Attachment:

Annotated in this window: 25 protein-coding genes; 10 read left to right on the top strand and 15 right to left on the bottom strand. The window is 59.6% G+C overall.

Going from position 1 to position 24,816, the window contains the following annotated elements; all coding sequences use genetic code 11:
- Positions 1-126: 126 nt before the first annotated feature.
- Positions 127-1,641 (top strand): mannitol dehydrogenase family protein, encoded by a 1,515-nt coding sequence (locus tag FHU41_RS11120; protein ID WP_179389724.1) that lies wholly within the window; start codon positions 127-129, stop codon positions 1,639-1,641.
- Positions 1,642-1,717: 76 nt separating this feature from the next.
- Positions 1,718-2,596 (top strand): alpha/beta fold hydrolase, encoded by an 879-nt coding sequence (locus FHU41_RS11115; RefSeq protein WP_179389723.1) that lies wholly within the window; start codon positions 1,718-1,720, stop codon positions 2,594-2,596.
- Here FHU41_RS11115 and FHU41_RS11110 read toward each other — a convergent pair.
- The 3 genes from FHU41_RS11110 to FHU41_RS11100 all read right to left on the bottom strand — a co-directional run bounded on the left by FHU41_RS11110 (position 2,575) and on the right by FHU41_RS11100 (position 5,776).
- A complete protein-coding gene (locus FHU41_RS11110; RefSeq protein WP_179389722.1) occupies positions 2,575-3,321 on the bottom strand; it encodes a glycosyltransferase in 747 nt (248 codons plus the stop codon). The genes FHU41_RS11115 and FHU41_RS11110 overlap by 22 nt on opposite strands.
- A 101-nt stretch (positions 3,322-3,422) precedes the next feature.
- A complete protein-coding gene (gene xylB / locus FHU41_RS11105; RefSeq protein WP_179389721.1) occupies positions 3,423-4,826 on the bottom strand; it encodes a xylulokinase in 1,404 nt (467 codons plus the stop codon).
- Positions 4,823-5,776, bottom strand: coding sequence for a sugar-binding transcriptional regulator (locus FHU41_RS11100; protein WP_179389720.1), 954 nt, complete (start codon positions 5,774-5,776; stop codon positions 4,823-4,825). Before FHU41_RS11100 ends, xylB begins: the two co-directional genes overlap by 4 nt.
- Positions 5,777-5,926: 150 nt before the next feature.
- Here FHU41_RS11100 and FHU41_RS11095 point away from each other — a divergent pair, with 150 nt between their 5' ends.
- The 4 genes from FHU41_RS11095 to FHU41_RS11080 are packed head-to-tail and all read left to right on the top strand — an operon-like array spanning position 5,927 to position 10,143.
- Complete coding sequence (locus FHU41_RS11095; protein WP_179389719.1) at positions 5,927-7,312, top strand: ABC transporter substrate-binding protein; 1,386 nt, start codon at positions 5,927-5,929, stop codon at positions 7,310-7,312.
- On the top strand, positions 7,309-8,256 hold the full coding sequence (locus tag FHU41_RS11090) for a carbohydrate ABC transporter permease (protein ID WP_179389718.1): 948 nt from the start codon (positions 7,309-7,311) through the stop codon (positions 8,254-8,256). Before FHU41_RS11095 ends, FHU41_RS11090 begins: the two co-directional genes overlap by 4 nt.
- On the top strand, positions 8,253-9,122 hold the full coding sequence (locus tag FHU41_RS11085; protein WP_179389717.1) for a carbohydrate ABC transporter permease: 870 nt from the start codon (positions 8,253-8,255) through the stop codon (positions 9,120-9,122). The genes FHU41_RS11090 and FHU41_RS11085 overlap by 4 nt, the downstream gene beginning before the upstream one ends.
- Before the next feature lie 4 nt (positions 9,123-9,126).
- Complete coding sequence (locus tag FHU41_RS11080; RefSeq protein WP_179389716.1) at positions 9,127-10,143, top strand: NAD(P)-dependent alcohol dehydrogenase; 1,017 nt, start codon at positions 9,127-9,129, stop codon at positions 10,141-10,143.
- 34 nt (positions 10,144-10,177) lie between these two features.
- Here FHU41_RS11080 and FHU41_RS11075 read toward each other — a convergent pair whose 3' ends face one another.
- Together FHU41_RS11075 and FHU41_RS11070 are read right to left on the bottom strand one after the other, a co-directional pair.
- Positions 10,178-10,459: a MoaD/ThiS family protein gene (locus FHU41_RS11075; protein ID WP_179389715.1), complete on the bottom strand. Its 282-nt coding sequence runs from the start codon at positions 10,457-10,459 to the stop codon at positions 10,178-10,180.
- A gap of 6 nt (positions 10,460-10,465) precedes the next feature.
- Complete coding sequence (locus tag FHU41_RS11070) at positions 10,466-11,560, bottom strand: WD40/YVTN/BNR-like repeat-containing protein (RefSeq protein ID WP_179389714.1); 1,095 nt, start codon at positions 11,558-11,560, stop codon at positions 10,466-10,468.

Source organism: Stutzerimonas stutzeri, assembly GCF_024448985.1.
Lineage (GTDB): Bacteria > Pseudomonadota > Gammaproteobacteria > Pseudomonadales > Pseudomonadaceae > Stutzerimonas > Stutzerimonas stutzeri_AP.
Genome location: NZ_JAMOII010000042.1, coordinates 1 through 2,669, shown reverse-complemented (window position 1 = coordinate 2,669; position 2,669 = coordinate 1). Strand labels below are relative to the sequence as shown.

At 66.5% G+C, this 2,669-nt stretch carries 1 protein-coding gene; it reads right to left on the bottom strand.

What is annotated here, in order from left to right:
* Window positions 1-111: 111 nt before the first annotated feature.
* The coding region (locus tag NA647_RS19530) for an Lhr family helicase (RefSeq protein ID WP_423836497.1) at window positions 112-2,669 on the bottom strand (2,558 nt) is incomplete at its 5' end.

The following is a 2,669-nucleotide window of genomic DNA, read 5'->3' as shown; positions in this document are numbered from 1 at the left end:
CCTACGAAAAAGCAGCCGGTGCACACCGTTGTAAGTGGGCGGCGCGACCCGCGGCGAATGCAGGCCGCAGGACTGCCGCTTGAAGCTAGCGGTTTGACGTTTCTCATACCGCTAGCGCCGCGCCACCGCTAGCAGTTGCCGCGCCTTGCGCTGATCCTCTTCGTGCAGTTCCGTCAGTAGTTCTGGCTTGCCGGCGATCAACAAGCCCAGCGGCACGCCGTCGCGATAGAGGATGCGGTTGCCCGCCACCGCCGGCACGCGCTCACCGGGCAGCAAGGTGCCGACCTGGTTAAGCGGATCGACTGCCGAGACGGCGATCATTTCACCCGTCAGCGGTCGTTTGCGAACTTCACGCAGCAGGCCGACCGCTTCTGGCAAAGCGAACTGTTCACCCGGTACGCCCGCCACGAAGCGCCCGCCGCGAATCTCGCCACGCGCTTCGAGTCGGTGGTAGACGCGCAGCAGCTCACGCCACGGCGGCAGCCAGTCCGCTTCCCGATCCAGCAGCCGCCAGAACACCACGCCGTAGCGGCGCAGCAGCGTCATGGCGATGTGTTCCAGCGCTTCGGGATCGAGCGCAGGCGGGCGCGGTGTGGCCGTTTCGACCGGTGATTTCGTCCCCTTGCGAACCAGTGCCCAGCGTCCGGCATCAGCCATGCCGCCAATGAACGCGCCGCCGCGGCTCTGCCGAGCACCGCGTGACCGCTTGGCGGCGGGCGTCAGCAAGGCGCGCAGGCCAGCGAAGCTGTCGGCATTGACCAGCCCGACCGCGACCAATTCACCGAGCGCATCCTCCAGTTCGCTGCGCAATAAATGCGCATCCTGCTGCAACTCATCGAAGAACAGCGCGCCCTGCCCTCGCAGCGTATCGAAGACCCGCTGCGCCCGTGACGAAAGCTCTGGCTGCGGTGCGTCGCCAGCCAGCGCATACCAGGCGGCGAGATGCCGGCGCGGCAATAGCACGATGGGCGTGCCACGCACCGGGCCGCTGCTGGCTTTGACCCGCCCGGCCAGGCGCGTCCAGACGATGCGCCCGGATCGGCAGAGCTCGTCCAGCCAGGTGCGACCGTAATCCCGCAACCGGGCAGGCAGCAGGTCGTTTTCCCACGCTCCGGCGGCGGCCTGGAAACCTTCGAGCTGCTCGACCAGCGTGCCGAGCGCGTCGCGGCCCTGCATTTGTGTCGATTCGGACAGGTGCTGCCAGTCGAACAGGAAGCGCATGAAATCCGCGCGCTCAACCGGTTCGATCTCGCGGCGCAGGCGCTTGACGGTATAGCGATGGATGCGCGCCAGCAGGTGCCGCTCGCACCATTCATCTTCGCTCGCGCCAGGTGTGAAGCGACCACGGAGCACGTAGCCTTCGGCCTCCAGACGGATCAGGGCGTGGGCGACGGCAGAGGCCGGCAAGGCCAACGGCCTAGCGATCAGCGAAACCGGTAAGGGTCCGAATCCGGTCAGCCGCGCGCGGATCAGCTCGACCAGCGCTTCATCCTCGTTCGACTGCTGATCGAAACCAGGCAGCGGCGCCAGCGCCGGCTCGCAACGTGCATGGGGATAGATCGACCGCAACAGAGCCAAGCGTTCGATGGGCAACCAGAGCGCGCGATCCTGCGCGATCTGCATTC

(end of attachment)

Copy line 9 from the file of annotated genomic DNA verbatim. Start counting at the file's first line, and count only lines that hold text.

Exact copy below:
- A complete protein-coding gene (locus FHU41_RS11110; RefSeq protein WP_179389722.1) occupies positions 2,575-3,321 on the bottom strand; it encodes a glycosyltransferase in 747 nt (248 codons plus the stop codon). The genes FHU41_RS11115 and FHU41_RS11110 overlap by 22 nt on opposite strands.